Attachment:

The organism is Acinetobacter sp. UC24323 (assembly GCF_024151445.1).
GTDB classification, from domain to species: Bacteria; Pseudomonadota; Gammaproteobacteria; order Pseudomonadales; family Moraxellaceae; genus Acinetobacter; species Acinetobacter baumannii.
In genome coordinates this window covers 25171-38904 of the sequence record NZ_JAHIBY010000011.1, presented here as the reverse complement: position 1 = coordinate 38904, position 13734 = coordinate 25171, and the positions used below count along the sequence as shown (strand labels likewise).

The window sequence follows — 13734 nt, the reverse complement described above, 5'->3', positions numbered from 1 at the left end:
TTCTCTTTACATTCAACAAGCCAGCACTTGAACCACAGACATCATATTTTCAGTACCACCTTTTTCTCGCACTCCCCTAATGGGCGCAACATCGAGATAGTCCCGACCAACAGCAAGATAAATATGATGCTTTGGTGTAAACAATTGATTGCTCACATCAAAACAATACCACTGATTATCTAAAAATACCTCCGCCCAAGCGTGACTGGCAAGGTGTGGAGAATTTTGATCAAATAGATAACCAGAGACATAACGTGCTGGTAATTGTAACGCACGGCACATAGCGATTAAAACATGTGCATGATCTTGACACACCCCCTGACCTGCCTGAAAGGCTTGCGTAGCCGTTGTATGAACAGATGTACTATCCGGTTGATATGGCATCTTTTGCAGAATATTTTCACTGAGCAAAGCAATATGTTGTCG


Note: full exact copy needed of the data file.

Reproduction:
The organism is Acinetobacter sp. UC24323 (assembly GCF_024151445.1).
GTDB classification, from domain to species: Bacteria; Pseudomonadota; Gammaproteobacteria; order Pseudomonadales; family Moraxellaceae; genus Acinetobacter; species Acinetobacter baumannii.
In genome coordinates this window covers 25171-38904 of the sequence record NZ_JAHIBY010000011.1, presented here as the reverse complement: position 1 = coordinate 38904, position 13734 = coordinate 25171, and the positions used below count along the sequence as shown (strand labels likewise).

The window sequence follows — 13734 nt, the reverse complement described above, 5'->3', positions numbered from 1 at the left end:
TTCTCTTTACATTCAACAAGCCAGCACTTGAACCACAGACATCATATTTTCAGTACCACCTTTTTCTCGCACTCCCCTAATGGGCGCAACATCGAGATAGTCCCGACCAACAGCAAGATAAATATGATGCTTTGGTGTAAACAATTGATTGCTCACATCAAAACAATACCACTGATTATCTAAAAATACCTCCGCCCAAGCGTGACTGGCAAGGTGTGGAGAATTTTGATCAAATAGATAACCAGAGACATAACGTGCTGGTAATTGTAACGCACGGCACATAGCGATTAAAACATGTGCATGATCTTGACACACCCCCTGACCTGCCTGAAAGGCTTGCGTAGCCGTTGTATGAACAGATGTACTATCCGGTTGATATGGCATCTTTTGCAGAATATTTTCACTGAGCAAAGCAATATGTTGTCG